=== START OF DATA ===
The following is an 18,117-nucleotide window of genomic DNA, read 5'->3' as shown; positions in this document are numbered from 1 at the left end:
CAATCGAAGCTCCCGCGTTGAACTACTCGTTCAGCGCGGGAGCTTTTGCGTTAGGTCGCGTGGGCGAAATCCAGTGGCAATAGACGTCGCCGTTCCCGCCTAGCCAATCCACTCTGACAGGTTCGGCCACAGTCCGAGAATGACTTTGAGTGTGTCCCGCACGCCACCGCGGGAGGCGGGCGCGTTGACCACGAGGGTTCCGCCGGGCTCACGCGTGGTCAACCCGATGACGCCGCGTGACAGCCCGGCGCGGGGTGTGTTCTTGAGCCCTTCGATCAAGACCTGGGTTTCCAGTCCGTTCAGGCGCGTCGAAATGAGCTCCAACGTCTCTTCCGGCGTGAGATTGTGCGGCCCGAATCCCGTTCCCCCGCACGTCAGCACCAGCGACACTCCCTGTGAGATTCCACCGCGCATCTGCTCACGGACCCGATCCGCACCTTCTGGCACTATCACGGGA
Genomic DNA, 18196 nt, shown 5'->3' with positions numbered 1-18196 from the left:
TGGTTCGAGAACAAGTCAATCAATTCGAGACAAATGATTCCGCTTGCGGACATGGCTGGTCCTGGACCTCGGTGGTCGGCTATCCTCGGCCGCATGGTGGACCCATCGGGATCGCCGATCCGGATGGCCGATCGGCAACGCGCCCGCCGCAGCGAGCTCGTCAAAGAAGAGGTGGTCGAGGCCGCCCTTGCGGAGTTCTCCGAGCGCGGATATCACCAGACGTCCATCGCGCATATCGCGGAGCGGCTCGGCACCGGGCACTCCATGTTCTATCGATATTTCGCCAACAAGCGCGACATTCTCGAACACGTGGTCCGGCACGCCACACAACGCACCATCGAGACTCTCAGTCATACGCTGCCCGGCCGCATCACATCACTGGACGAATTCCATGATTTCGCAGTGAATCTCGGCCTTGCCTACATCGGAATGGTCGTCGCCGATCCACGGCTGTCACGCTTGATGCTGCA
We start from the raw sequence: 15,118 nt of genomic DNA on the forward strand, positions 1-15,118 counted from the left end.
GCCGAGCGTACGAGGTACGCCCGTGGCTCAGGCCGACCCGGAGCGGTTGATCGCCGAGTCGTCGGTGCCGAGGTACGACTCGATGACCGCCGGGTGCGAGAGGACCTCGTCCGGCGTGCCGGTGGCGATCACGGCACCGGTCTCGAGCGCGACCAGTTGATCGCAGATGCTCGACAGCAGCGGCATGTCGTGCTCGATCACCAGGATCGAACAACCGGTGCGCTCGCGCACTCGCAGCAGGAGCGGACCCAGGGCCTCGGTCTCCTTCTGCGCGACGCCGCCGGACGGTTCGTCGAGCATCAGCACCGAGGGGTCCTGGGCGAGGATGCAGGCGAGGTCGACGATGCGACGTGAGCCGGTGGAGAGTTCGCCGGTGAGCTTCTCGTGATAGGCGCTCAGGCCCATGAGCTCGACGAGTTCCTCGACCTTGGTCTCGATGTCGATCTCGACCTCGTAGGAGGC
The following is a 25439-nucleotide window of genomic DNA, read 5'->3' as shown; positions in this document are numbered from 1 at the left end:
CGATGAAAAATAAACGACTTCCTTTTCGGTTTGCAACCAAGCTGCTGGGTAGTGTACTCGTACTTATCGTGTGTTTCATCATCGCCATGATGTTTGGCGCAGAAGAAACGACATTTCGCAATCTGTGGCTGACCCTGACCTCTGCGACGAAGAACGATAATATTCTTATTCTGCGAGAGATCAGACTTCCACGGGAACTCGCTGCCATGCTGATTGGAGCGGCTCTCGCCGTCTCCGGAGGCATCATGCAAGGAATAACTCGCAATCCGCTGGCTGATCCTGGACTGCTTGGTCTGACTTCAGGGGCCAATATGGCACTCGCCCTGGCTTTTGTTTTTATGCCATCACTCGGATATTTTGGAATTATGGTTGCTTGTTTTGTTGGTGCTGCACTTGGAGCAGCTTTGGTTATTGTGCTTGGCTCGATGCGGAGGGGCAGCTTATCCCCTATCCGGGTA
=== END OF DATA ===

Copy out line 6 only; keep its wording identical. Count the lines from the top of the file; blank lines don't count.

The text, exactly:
GCCGAGCGTACGAGGTACGCCCGTGGCTCAGGCCGACCCGGAGCGGTTGATCGCCGAGTCGTCGGTGCCGAGGTACGACTCGATGACCGCCGGGTGCGAGAGGACCTCGTCCGGCGTGCCGGTGGCGATCACGGCACCGGTCTCGAGCGCGACCAGTTGATCGCAGATGCTCGACAGCAGCGGCATGTCGTGCTCGATCACCAGGATCGAACAACCGGTGCGCTCGCGCACTCGCAGCAGGAGCGGACCCAGGGCCTCGGTCTCCTTCTGCGCGACGCCGCCGGACGGTTCGTCGAGCATCAGCACCGAGGGGTCCTGGGCGAGGATGCAGGCGAGGTCGACGATGCGACGTGAGCCGGTGGAGAGTTCGCCGGTGAGCTTCTCGTGATAGGCGCTCAGGCCCATGAGCTCGACGAGTTCCTCGACCTTGGTCTCGATGTCGATCTCGACCTCGTAGGAGGC